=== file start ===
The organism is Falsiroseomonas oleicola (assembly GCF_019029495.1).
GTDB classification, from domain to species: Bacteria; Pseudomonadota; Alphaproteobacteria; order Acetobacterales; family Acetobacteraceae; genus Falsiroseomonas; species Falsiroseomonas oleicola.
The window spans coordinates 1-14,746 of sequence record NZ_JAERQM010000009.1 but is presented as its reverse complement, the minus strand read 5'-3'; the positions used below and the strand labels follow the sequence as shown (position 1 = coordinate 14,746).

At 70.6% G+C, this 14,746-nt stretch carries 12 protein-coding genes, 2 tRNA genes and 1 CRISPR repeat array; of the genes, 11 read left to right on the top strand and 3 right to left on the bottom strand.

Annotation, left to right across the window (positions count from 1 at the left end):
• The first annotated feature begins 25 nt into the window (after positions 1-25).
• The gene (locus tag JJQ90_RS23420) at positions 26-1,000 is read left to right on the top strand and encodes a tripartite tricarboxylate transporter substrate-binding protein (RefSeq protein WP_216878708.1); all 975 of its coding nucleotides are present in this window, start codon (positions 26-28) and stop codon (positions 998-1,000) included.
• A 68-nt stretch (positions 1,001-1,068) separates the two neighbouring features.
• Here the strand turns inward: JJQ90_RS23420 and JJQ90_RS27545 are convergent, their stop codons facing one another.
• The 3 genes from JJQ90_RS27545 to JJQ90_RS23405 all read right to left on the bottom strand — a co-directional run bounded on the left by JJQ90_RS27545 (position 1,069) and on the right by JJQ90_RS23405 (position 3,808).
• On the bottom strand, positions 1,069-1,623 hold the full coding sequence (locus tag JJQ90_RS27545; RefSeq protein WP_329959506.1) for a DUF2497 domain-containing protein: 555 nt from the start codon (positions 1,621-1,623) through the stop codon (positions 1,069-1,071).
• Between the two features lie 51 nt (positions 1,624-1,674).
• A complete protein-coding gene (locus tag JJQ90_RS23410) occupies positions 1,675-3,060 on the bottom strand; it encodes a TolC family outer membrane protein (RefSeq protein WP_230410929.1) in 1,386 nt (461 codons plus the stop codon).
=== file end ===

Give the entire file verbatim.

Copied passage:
The organism is Falsiroseomonas oleicola (assembly GCF_019029495.1).
GTDB classification, from domain to species: Bacteria; Pseudomonadota; Alphaproteobacteria; order Acetobacterales; family Acetobacteraceae; genus Falsiroseomonas; species Falsiroseomonas oleicola.
The window spans coordinates 1-14,746 of sequence record NZ_JAERQM010000009.1 but is presented as its reverse complement, the minus strand read 5'-3'; the positions used below and the strand labels follow the sequence as shown (position 1 = coordinate 14,746).

At 70.6% G+C, this 14,746-nt stretch carries 12 protein-coding genes, 2 tRNA genes and 1 CRISPR repeat array; of the genes, 11 read left to right on the top strand and 3 right to left on the bottom strand.

Annotation, left to right across the window (positions count from 1 at the left end):
• The first annotated feature begins 25 nt into the window (after positions 1-25).
• The gene (locus tag JJQ90_RS23420) at positions 26-1,000 is read left to right on the top strand and encodes a tripartite tricarboxylate transporter substrate-binding protein (RefSeq protein WP_216878708.1); all 975 of its coding nucleotides are present in this window, start codon (positions 26-28) and stop codon (positions 998-1,000) included.
• A 68-nt stretch (positions 1,001-1,068) separates the two neighbouring features.
• Here the strand turns inward: JJQ90_RS23420 and JJQ90_RS27545 are convergent, their stop codons facing one another.
• The 3 genes from JJQ90_RS27545 to JJQ90_RS23405 all read right to left on the bottom strand — a co-directional run bounded on the left by JJQ90_RS27545 (position 1,069) and on the right by JJQ90_RS23405 (position 3,808).
• On the bottom strand, positions 1,069-1,623 hold the full coding sequence (locus tag JJQ90_RS27545; RefSeq protein WP_329959506.1) for a DUF2497 domain-containing protein: 555 nt from the start codon (positions 1,621-1,623) through the stop codon (positions 1,069-1,071).
• Between the two features lie 51 nt (positions 1,624-1,674).
• A complete protein-coding gene (locus tag JJQ90_RS23410) occupies positions 1,675-3,060 on the bottom strand; it encodes a TolC family outer membrane protein (RefSeq protein WP_230410929.1) in 1,386 nt (461 codons plus the stop codon).